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JASON LIM BEST REALTOR

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Jason Lim has been in real estate for 13 years and is the team lead of VancityExperts Real Estate Group - a consistently top producing real estate team within the Vancouver market. They currently rank as the #1 team at RE/MAX Crest, have been recognized for many awards and are within the top 1% of real estate teams in Greater Vancouver. They represent both the Metro and Greater Vancouver areas from east to west, with their highest volume of transactions in the Olympic Village, False Creek, and Mount Pleasant neighbourhoods. “It is always an honour to work with all of our clients and we are incredibly grateful for their trust in our team’s knowledge, skill and ability in the biggest transactions of their lives.

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BEST OF VANCOUVER

Heritage goes way beyond the look of buildings

P

by Carlito Pablo

laces tell stories. Often, these are tales about people and the times they lived in those settings. This is the reason why people feel deeply connected to certain places. It also explains the human desire for some of these stories to live on. As Heritage Vancouver executive director Bill Yuen tells its, places represent meanings to people. “For us, it’s really important to be able to help people understand those meanings so that they can understand the city better,” Yuen told the Straight in a phone interview. Although the traditional view of heritage focused on historic and architecturally notable buildings, he noted that this approach has evolved into a broader understanding. This change is reflected in the new Vancouver Heritage Program approved by city council on March 10, 2020. The updated VHP is based on six guiding principles, and one of these is “cultural heritage”. A staff report to council drew from a framework by the United Nations Educational, Scientific and Cultural Organization on what heritage entails. UNESCO’s definition of cultural heritage cites the “legacy of physical artifacts and intangible attributes of a group or society that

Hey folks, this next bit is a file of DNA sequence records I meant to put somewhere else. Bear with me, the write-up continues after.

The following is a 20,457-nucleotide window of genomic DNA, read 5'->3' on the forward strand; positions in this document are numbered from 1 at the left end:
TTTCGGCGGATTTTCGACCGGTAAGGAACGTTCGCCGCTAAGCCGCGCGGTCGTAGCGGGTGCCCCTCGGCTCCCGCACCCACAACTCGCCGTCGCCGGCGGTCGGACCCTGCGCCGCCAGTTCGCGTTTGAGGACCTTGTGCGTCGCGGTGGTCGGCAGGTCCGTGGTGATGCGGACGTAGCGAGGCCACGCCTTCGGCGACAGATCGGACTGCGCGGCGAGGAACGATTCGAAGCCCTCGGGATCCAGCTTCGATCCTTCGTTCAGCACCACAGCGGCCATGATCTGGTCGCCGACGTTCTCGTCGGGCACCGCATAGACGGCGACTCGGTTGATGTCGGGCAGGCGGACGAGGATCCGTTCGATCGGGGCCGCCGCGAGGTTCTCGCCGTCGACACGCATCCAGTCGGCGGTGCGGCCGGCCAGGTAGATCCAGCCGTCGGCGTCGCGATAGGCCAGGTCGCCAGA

been home to various cultural groups and their social histories. Usually overlooked, these areas have been and are important footholds for many immigrants to start economic life in Vancouver.” ST. PAUL’S HOSPITAL

Bill Yuen, executive director of Heritage Vancouver, says older storefronts like this one on Kingsway are often much-loved gathering spots that are extremely significant to different cultural groups.

is inherited from past generations”. Cultural heritage is not limited to tangible things like buildings, historic places, monuments, and artifacts. “It also includes lived expressions inherited from our ancestors and passed on to our descendants,” the city

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staff report noted, quoting UNESCO. These intangible aspects of cultural heritage include “oral traditions, performing arts, social manners, rituals, celebrations, practices and knowledge and techniques related to traditional handcrafts”. Yuen said he has heard some people say that their heritage is “not a Victorian building”. He said heritage can take many forms, and it could be an economic activity or something as specific as a type of food. “But a lot of these things happen in places,” he said. “They happen in buildings, and there is a connection there.” Yuen added that a broader understanding of heritage fits in good urban planning. “When we grow the city and when we develop, at least from my perspective, we don’t start from a blank slate,” he said. According to him, new development should enhance what is already in place “so that the history comes out or the things that are meaningful about a place come out stronger”. The Straight asked Yuen to list some of Vancouver’s noteworthy heritage. Here, in his own words, are four examples. OLDER STOREFRONTS ON MAIN STREETS LIKE KINGSWAY